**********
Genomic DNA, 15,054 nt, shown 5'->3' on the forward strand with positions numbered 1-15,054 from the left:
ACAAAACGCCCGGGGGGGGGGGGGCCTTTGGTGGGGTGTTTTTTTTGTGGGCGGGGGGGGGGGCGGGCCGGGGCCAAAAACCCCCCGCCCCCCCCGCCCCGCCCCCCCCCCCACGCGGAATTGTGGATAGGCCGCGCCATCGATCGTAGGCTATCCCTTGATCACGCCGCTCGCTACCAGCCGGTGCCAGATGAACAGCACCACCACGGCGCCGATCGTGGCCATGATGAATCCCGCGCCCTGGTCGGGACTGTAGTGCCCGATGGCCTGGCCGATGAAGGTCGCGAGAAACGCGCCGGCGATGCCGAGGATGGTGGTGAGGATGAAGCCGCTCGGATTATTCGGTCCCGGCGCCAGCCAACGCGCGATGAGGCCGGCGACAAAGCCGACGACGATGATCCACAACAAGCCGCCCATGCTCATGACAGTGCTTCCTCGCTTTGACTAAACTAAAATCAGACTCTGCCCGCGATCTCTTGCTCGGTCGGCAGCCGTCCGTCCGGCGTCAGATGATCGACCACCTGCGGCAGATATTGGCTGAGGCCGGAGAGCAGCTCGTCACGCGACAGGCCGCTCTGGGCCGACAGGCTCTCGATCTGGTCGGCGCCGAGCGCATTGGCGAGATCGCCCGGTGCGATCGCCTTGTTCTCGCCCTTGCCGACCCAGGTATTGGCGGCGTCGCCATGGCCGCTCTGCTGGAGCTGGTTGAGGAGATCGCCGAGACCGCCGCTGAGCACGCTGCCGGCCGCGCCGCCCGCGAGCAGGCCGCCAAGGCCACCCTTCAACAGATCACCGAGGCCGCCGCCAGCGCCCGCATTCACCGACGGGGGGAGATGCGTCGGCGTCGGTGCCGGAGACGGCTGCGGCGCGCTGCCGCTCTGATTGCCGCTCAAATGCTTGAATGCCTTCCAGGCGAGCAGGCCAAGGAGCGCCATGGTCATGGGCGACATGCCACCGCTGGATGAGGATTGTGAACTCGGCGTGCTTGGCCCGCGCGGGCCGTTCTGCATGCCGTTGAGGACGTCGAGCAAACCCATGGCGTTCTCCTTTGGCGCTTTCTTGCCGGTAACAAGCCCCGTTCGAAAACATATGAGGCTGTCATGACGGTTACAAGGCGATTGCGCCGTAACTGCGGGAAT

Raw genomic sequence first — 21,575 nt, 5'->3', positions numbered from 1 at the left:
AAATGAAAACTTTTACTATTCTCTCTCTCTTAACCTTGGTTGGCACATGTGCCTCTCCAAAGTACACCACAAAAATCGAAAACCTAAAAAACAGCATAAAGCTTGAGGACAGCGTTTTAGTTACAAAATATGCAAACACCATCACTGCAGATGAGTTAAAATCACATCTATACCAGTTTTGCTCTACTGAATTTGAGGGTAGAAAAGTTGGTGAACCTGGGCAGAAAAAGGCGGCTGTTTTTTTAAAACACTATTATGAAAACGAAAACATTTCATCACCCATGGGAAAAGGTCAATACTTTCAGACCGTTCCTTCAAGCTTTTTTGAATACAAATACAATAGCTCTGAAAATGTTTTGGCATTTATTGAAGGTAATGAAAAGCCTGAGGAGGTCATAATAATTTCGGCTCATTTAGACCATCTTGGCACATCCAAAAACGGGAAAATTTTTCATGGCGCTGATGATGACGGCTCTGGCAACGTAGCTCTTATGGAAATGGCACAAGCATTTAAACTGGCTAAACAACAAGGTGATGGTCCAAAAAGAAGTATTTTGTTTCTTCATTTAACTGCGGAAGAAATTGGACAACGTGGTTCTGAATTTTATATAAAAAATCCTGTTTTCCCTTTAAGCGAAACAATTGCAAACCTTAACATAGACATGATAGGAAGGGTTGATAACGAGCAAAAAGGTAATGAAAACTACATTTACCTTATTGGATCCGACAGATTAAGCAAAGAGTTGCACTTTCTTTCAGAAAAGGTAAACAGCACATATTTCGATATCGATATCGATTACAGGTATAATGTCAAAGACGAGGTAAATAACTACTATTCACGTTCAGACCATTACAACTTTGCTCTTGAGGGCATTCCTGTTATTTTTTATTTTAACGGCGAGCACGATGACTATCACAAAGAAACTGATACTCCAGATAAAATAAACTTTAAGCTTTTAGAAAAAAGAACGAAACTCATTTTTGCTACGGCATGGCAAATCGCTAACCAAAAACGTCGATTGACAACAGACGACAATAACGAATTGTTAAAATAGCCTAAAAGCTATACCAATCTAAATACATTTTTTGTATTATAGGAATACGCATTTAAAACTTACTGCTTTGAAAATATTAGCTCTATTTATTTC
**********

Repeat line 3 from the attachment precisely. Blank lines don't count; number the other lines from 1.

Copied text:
Raw genomic sequence first — 21,575 nt, 5'->3', positions numbered from 1 at the left: